Paul Spatz, president of V.A. Spatz & Sons, a heavy construction contractor in Berkeley Heights, N.J., said, “We’re up to any challenge; we have some very talented men working for us.”
That’s a good thing, given the company’s latest project in New Brunswick, N.J.
V.A. Spatz was called on to excavate a 40-ft.-wide, 40-ft.-long and 45-ft.-deep (12.2 by 12.2 by 13.7 m) hole into solid shale for an underground proton radiation center for cancer treatment, the first of its kind in the world.
The job would be a challenge under any circumstances, but V.A. Spatz must take it on without the benefit of blasting because explosives are prohibited in the city. Even if it were legal, blasting would be impractical because the facility is being built near a hospital and immediately adjacent to an existing building, creating very tight quarters.
The work has started with line drilling using rock drills along the perimeter of the excavation site. But, Spatz said the real challenge will be met with a 247-hp (184.2 kW) Caterpillar 345B hydraulic excavator that provides 52,580 lbs. (23,850 kg) of curling power. The key to this machine’s productivity can be found at the end of its powerful boom; a bucket designed to dig into rock.
The “rock bucket,” more commonly used in the rocky terrain of the West, was provided especially for this job by Spatz’s Caterpillar dealer, Foley Inc. of Piscataway, N.J. The bucket is built to be extra sturdy, with 1.75-in. (4.4 cm) thick sidewalls.
The V-shaped bucket’s five teeth are staggered on three horizontal planes. The middle tooth rides lowest and acts as a ripper. The two teeth next to it are angled less sharply but will dig into the rock, taking advantage of the anchor and leverage produced by the leading tooth. Likewise, the two outer teeth lie on a more horizontal plane but also will be able to pull out layers of rock.
“The Cat rock bucket on the 345 will give us the breakout power to dig faster and go pretty deep without the use of a hoe ram,” Paul Spatz said.
The rock bucket will dig 5 ft. (1.5 m) at a time, allowing the walls to be shored up before the digging continues. As the excavation proceeds, soil nailing will be used to underpin the adjacent building, said Philip Spatz, Paul’s brother and vice president of the company. Steel mesh will be applied to the rock walls and shot-crete will be applied.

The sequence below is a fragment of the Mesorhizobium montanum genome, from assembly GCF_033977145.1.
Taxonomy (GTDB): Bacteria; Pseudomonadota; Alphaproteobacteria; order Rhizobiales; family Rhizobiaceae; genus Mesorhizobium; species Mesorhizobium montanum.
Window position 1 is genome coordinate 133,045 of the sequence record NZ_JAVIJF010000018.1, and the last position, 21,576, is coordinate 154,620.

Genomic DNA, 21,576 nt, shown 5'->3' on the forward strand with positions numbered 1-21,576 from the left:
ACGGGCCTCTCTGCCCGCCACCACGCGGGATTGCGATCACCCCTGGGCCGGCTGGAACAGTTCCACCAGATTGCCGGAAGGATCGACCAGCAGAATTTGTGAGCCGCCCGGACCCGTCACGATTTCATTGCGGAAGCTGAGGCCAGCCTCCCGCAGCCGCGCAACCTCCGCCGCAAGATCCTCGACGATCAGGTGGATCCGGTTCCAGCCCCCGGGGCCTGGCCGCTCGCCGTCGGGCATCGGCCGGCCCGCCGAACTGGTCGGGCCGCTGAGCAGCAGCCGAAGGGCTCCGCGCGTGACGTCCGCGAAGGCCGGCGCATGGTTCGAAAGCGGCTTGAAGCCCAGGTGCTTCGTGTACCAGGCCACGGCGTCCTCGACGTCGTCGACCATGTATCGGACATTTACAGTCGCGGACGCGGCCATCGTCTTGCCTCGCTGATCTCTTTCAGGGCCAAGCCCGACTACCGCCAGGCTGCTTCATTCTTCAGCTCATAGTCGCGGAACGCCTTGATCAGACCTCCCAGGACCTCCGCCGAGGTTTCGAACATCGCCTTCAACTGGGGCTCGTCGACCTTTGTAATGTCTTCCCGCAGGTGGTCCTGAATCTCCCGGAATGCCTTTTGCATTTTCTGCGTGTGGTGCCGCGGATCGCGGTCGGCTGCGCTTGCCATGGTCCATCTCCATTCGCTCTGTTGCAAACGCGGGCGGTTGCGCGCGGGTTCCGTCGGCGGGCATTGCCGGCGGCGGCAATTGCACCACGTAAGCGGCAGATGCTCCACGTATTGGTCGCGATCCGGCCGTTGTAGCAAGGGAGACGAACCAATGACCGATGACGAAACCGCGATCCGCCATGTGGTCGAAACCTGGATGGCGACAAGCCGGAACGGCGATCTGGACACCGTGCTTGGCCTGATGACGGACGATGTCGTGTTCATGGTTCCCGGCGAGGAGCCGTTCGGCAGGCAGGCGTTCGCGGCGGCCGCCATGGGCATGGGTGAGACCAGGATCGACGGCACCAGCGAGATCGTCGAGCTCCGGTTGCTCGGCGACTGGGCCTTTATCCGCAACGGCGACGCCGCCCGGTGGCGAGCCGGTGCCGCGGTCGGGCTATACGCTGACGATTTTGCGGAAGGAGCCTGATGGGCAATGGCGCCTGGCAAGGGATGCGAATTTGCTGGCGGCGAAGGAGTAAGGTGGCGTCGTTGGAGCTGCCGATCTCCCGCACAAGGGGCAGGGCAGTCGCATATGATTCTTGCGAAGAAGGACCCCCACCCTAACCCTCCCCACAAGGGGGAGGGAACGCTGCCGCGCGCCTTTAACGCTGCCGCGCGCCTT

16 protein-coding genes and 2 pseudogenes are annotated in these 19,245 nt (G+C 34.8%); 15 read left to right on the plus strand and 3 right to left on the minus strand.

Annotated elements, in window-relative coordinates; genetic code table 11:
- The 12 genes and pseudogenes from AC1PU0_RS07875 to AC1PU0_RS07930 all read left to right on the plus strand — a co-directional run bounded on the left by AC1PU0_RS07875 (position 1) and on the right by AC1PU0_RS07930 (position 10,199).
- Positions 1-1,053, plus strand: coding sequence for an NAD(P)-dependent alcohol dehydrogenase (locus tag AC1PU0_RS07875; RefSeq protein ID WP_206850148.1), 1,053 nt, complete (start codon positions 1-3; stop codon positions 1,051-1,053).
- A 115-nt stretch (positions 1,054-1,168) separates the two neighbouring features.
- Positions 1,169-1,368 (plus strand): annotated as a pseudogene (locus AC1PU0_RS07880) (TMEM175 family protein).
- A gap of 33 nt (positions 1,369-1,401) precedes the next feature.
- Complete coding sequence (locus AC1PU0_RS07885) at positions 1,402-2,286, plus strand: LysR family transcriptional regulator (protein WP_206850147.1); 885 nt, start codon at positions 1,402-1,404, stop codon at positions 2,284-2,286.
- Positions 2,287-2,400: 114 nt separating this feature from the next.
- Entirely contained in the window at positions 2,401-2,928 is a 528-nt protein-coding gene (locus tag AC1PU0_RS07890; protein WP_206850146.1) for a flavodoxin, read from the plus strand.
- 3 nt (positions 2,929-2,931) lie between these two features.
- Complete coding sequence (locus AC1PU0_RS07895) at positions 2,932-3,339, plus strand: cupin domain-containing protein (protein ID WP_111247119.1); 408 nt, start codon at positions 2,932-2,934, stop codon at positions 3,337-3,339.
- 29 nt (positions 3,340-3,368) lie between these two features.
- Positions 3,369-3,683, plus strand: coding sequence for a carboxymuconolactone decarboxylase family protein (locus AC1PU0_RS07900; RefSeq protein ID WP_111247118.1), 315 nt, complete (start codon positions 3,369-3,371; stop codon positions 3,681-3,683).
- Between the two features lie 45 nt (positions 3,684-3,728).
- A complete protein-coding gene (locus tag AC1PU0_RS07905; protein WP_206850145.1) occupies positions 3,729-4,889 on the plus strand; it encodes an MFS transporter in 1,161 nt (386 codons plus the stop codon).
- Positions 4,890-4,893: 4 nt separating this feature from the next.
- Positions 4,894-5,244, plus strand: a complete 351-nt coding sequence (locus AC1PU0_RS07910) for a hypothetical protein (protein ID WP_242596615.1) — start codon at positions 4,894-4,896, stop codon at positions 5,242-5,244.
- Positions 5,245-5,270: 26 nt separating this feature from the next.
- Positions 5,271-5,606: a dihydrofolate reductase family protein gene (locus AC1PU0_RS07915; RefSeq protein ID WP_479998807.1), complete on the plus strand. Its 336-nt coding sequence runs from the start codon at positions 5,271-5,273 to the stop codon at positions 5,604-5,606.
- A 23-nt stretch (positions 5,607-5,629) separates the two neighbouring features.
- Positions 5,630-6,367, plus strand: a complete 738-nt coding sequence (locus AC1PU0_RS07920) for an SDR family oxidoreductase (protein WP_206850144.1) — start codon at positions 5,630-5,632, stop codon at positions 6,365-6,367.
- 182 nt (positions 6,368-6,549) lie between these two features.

To contain the radiation, the completed facility will have concrete walls 20 in. (50.8 cm) thick and a concrete roof 8 ft. (2.4 m) thick. A parking lot will be built atop it.
The radiation center is the latest in a four-year-long string of projects for the construction and expansion of Robert Wood Johnson Hospital. The company became involved during the design phase, when the hospital was nothing more than a sketch on a piece of paper. “The developer told us, ’I don’t want to design something that’s not actually buildable,’ so he wanted our input from the start,” Paul Spatz recalled.
Paul Spatz noted with pride that V.A. Spatz was personally chosen for the ongoing work by the hospital’s vice president, Dave Bogel, who was impressed by the quality of the company’s previous projects and its excellent reputation. “Now it’s up to us to live up to it,” he said.
The Spatz brothers have been building that reputation since 1982, when they took leadership of the company upon the death of their father, Vincent, who had founded the business in 1948.
V.A. Spatz depends on Caterpillar equipment to help achieve quality results. The company’s fleet is almost entirely Cat, including hydraulic excavators, dozers, wheel loaders, compactors and rollers.
“We chose Cat machines because they’re American-made, for starters, and the parts availability and service are second to none. Our Foley representative, Alex Albrecht, does an outstanding job, including finding us this bucket. Whenever we need support, we get it. But most of all, the Cat equipment stands up to tough work,” said Philip Spatz.
V.A. Spatz combines that equipment and support with “50 superb full-time employees, including foremen, mechanics and all the personnel,” Paul Spatz said. Together, it all makes for a company that is called upon when special work needs to be done.
This story was reprinted from Foley CAT’s PayDirt magazine, Fall 2008.